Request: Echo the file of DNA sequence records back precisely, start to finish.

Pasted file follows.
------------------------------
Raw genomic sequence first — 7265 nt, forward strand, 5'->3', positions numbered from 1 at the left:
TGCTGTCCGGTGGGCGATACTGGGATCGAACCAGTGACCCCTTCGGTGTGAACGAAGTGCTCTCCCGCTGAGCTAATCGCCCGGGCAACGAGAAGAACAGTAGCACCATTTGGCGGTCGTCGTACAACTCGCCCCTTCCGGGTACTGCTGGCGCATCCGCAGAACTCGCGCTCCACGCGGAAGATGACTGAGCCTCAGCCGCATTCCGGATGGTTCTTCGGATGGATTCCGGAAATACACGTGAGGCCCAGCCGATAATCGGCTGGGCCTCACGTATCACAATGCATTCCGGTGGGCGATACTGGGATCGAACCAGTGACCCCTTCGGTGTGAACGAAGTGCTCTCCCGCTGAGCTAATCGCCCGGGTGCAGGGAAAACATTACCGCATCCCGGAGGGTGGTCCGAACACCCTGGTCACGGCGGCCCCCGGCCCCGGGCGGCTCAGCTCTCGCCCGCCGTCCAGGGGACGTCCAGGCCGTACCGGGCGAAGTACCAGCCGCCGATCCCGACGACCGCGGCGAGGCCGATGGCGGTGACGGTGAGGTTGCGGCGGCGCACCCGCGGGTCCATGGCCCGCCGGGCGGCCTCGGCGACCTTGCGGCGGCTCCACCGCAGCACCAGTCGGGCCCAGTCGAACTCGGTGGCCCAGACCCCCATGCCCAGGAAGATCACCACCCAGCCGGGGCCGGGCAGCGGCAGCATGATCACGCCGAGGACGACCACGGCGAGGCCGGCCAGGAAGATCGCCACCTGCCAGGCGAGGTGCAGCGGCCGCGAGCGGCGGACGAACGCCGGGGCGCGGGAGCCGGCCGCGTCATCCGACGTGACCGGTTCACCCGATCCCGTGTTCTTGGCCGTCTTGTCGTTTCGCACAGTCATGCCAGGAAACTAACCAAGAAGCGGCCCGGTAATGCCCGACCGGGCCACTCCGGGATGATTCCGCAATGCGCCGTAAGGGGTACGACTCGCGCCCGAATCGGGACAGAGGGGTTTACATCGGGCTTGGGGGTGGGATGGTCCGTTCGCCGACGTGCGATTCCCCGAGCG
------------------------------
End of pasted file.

Raw genomic sequence first — 7265 nt, forward strand, 5'->3', positions numbered from 1 at the left:
TGCTGTCCGGTGGGCGATACTGGGATCGAACCAGTGACCCCTTCGGTGTGAACGAAGTGCTCTCCCGCTGAGCTAATCGCCCGGGCAACGAGAAGAACAGTAGCACCATTTGGCGGTCGTCGTACAACTCGCCCCTTCCGGGTACTGCTGGCGCATCCGCAGAACTCGCGCTCCACGCGGAAGATGACTGAGCCTCAGCCGCATTCCGGATGGTTCTTCGGATGGATTCCGGAAATACACGTGAGGCCCAGCCGATAATCGGCTGGGCCTCACGTATCACAATGCATTCCGGTGGGCGATACTGGGATCGAACCAGTGACCCCTTCGGTGTGAACGAAGTGCTCTCCCGCTGAGCTAATCGCCCGGGTGCAGGGAAAACATTACCGCATCCCGGAGGGTGGTCCGAACACCCTGGTCACGGCGGCCCCCGGCCCCGGGCGGCTCAGCTCTCGCCCGCCGTCCAGGGGACGTCCAGGCCGTACCGGGCGAAGTACCAGCCGCCGATCCCGACGACCGCGGCGAGGCCGATGGCGGTGACGGTGAGGTTGCGGCGGCGCACCCGCGGGTCCATGGCCCGCCGGGCGGCCTCGGCGACCTTGCGGCGGCTCCACCGCAGCACCAGTCGGGCCCAGTCGAACTCGGTGGCCCAGACCCCCATGCCCAGGAAGATCACCACCCAGCCGGGGCCGGGCAGCGGCAGCATGATCACGCCGAGGACGACCACGGCGAGGCCGGCCAGGAAGATCGCCACCTGCCAGGCGAGGTGCAGCGGCCGCGAGCGGCGGACGAACGCCGGGGCGCGGGAGCCGGCCGCGTCATCCGACGTGACCGGTTCACCCGATCCCGTGTTCTTGGCCGTCTTGTCGTTTCGCACAGTCATGCCAGGAAACTAACCAAGAAGCGGCCCGGTAATGCCCGACCGGGCCACTCCGGGATGATTCCGCAATGCGCCGTAAGGGGTACGACTCGCGCCCGAATCGGGACAGAGGGGTTTACATCGGGCTTGGGGGTGGGATGGTCCGTTCGCCGACGTGCGATTCCCCGAGCG